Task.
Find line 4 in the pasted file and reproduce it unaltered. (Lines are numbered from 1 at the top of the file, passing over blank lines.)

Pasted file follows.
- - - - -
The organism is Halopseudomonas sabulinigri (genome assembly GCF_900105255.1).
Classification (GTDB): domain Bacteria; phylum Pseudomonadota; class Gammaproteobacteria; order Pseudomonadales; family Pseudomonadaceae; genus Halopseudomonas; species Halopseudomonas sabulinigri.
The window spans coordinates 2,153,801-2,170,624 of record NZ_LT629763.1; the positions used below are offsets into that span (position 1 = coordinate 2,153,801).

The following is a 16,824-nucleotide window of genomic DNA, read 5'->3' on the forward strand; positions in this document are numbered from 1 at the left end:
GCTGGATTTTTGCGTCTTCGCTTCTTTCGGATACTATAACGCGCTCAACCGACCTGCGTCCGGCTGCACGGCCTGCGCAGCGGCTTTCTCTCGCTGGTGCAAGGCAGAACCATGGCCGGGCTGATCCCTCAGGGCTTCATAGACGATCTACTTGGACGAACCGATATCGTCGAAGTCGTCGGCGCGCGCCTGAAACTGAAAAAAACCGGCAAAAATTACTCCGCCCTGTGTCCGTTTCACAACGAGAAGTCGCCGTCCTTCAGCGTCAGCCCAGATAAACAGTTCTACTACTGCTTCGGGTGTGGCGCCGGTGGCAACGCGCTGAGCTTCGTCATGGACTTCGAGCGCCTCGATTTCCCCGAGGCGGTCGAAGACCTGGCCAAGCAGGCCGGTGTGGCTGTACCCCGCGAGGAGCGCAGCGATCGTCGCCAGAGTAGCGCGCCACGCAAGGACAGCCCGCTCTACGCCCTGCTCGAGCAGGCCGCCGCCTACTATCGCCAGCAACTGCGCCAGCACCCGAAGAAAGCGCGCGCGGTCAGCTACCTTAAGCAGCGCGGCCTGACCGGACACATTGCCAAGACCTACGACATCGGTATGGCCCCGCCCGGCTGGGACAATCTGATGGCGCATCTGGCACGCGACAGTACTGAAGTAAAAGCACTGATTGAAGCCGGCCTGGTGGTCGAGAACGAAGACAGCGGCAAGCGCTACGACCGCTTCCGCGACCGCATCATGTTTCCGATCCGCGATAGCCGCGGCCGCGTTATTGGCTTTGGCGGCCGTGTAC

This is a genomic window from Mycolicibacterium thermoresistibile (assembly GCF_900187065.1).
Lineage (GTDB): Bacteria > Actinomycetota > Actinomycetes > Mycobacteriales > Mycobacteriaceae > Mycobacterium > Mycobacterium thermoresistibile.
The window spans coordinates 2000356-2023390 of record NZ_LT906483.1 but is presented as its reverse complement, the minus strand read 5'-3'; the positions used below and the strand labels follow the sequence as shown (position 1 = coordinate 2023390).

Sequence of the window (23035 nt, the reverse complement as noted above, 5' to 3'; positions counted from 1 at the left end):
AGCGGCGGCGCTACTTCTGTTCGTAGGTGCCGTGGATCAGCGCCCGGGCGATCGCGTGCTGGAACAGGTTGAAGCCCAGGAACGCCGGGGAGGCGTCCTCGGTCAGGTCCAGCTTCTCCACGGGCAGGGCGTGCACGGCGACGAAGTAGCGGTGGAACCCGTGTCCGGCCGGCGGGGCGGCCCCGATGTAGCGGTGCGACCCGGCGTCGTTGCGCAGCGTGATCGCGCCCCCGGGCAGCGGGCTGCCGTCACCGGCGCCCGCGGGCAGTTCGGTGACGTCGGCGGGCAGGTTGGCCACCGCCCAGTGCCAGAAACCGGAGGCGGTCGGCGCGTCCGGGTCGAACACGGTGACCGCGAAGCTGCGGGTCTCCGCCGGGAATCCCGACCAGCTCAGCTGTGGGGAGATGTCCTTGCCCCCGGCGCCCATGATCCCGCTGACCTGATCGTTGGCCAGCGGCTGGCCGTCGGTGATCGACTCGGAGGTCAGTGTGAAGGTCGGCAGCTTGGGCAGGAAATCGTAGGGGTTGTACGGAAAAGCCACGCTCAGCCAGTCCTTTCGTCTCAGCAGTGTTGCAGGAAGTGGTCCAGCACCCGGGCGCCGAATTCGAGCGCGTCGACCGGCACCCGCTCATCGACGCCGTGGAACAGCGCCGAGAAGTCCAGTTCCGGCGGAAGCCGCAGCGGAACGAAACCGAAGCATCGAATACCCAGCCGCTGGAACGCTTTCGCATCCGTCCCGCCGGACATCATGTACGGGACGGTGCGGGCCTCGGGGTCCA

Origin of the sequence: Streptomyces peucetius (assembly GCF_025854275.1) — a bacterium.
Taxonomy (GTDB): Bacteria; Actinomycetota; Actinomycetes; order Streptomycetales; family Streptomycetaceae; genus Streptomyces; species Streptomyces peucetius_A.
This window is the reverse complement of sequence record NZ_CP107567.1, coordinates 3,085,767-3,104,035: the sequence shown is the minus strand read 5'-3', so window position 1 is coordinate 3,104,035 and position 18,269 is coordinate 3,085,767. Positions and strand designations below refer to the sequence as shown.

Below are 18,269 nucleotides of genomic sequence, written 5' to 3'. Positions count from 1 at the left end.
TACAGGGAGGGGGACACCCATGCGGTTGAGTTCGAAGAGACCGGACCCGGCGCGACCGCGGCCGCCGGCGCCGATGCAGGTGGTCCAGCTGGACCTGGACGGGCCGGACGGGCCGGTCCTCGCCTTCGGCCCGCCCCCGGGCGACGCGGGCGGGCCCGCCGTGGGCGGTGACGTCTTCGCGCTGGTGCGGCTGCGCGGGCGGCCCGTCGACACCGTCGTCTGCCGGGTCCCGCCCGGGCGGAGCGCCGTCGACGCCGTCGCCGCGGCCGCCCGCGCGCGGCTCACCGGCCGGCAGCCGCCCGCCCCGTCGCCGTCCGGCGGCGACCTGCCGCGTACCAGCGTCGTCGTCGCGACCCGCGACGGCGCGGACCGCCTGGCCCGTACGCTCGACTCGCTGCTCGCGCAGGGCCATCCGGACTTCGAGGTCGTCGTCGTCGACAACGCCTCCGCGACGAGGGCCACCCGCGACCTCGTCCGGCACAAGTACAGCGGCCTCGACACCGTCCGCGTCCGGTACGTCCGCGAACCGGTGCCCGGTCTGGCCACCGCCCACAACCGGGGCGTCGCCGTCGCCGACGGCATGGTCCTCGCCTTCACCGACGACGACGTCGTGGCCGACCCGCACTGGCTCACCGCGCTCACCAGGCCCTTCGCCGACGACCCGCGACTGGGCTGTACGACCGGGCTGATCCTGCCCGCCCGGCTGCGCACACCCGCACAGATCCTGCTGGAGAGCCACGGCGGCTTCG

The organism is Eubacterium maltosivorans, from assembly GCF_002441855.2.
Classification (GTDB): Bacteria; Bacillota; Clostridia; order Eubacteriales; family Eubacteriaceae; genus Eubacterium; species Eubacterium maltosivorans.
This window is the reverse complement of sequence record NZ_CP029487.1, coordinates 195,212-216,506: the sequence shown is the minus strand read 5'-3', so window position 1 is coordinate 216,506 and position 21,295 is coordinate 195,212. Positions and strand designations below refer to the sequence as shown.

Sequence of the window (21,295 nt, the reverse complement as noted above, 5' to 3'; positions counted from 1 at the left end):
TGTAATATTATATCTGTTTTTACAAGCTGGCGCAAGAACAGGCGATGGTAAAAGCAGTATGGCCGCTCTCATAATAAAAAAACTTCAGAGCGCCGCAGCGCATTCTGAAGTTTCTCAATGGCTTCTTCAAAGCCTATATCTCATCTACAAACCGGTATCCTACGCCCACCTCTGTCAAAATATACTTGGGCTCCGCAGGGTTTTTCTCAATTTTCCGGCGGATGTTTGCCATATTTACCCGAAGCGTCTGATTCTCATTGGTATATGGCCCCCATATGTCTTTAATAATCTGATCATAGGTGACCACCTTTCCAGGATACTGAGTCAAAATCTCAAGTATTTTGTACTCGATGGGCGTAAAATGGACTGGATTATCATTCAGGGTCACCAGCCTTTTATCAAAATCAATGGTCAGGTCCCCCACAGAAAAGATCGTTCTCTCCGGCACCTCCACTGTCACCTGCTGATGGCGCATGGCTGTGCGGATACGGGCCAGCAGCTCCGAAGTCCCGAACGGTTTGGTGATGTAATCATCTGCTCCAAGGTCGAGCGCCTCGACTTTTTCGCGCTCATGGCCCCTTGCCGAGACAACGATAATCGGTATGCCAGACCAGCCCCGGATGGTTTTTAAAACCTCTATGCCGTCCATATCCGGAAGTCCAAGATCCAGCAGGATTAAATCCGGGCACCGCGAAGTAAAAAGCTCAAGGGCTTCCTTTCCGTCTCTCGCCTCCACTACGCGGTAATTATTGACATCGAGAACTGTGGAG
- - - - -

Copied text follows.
The following is a 16,824-nucleotide window of genomic DNA, read 5'->3' on the forward strand; positions in this document are numbered from 1 at the left end: